Prescription opioids: regional variation and socioeconomic status: evidence from primary care in England
Chen, Teng-Chou; Chen, Li-Chia; Kerry, Miriam; Knaggs, Roger D.
ROGER KNAGGS Roger.Knaggs@nottingham.ac.uk
Background: This study aimed to quantify dispensed opioid prescriptions among primary care practices throughout England and investigate its association with socioeconomic status (SES).
Methods: This cross-sectional study used publicly available data in 2015, including practice-level dispensing data and characteristics of registrants from the United Kingdom (UK) National Health Service Digital, and Index of Multiple Deprivation (IMD) data from Department of Communities and Local Government. Practices in England which had opioid prescriptions that could be assigned a defined daily dose (DDD) in the claim-based dispensing database were included. The total amount of dispensed opioid prescriptions (DDD/1000 registrants/day) was calculated for each practice. The association between dispensed opioid prescriptions and IMD was analyzed by multi-level regression and adjusted for registrants' characteristics and the clustered effect of Clinical Commissioning Groups. Subgroup analysis was conducted for practices in London, Birmingham, Manchester and Newcastle.
Results: Of the 7856 included practices in England, the median and interquartile range (IQR) of prescription opioids dispensed was 36.9 (IQR: 23.1, 52.5) DDD/1000 registrants/day. The median opioid utilization (DDD/1000 registrants/day) amongst practices varied between Manchester (53.1; IQR: 36.8, 71.4), Newcastle (48.9; IQR: 38.8, 60.1), Birmingham (35.3; IQR: 23.1, 49.4) and London (13.9; IQR: 8.1, 18.8). Lower SES, increased prevalence of patients aged more than 65 years, female gender, smoking, obesity and depression were significantly associated with increased dispensed opioid prescriptions. For every decrease in IMD decile (lower SES), there was a significant increase of opioid utilization by 1.0 (95% confidence interval: 0.89, 1.2, P less than 0.001) DDD/1000 registrants/day.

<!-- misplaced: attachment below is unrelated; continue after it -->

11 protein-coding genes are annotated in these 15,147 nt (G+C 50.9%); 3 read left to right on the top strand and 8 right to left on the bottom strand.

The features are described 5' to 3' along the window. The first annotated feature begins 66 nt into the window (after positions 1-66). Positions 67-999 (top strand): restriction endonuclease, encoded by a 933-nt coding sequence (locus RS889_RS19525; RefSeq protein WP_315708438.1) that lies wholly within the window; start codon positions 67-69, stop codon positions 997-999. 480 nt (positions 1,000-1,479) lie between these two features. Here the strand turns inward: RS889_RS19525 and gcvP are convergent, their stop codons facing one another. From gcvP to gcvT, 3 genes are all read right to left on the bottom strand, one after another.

Conclusion: There was a variation in prescription opioids dispensed among practices from Northern and Eastern England to Southern England. A significant association between increased opioid prescriptions and greater deprivation at a population level was observed. Further longitudinal studies using individual patient data are needed to validate this association and identify the potential mechanisms.
Chen, T., Chen, L., Kerry, M., & Knaggs, R. D. (2019). Prescription opioids: regional variation and socioeconomic status: evidence from primary care in England. International Journal of Drug Policy, 64, 87-94. https://doi.org/10.1016/j.drugpo.2018.10.013
|Journal Article Type||Article|
|Acceptance Date||Nov 6, 2018|
|Online Publication Date||Jan 12, 2019|
|Publication Date||Feb 25, 2019|
|Deposit Date||Nov 30, 2018|
|Publicly Available Date||Jan 13, 2020|
|Journal||International Journal of Drug Policy|
|Peer Reviewed||Peer Reviewed|
|Additional Information||This article is maintained by: Elsevier; Article Title: Prescription opioids: Regional variation and socioeconomic status – evidence from primary care in England; Journal Title: International Journal of Drug Policy; CrossRef DOI link to publisher maintained version: https://doi.org/10.1016/j.drugpo.2018.10.013; Content Type: article; Copyright: © 2018 Elsevier B.V. All rights reserved.|
180914 DRUGPO-D-17-264R2 Revision